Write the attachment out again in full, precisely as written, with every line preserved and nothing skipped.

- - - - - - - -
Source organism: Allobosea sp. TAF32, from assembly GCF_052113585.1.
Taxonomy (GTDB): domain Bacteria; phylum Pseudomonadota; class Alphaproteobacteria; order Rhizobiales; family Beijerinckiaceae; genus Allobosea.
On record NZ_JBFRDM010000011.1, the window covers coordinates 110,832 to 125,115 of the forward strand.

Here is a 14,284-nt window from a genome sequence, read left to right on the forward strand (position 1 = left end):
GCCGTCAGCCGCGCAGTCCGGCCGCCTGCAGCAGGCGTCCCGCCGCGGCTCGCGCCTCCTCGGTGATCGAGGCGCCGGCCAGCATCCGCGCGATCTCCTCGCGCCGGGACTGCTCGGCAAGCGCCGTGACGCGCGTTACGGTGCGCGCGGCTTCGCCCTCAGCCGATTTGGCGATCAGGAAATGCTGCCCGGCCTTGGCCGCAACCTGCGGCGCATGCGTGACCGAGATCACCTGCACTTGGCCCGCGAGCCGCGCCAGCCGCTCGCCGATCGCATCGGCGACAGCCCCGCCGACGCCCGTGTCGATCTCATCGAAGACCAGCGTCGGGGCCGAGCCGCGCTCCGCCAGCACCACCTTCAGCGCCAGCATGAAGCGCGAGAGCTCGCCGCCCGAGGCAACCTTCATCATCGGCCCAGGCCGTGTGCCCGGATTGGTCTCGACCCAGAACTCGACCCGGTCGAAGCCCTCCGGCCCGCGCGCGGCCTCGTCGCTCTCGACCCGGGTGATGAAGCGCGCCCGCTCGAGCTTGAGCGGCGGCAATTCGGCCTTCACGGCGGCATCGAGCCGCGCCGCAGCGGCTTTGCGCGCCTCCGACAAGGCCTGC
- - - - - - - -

Source organism: Allobosea sp. TAF32, from assembly GCF_052113585.1.
Taxonomy (GTDB): domain Bacteria; phylum Pseudomonadota; class Alphaproteobacteria; order Rhizobiales; family Beijerinckiaceae; genus Allobosea.
On record NZ_JBFRDM010000011.1, the window covers coordinates 110,832 to 125,115 of the forward strand.

Here is a 14,284-nt window from a genome sequence, read left to right on the forward strand (position 1 = left end):
GCCGTCAGCCGCGCAGTCCGGCCGCCTGCAGCAGGCGTCCCGCCGCGGCTCGCGCCTCCTCGGTGATCGAGGCGCCGGCCAGCATCCGCGCGATCTCCTCGCGCCGGGACTGCTCGGCAAGCGCCGTGACGCGCGTTACGGTGCGCGCGGCTTCGCCCTCAGCCGATTTGGCGATCAGGAAATGCTGCCCGGCCTTGGCCGCAACCTGCGGCGCATGCGTGACCGAGATCACCTGCACTTGGCCCGCGAGCCGCGCCAGCCGCTCGCCGATCGCATCGGCGACAGCCCCGCCGACGCCCGTGTCGATCTCATCGAAGACCAGCGTCGGGGCCGAGCCGCGCTCCGCCAGCACCACCTTCAGCGCCAGCATGAAGCGCGAGAGCTCGCCGCCCGAGGCAACCTTCATCATCGGCCCAGGCCGTGTGCCCGGATTGGTCTCGACCCAGAACTCGACCCGGTCGAAGCCCTCCGGCCCGCGCGCGGCCTCGTCGCTCTCGACCCGGGTGATGAAGCGCGCCCGCTCGAGCTTGAGCGGCGGCAATTCGGCCTTCACGGCGGCATCGAGCCGCGCCGCAGCGGCTTTGCGCGCCTCCGACAAGGCCTGC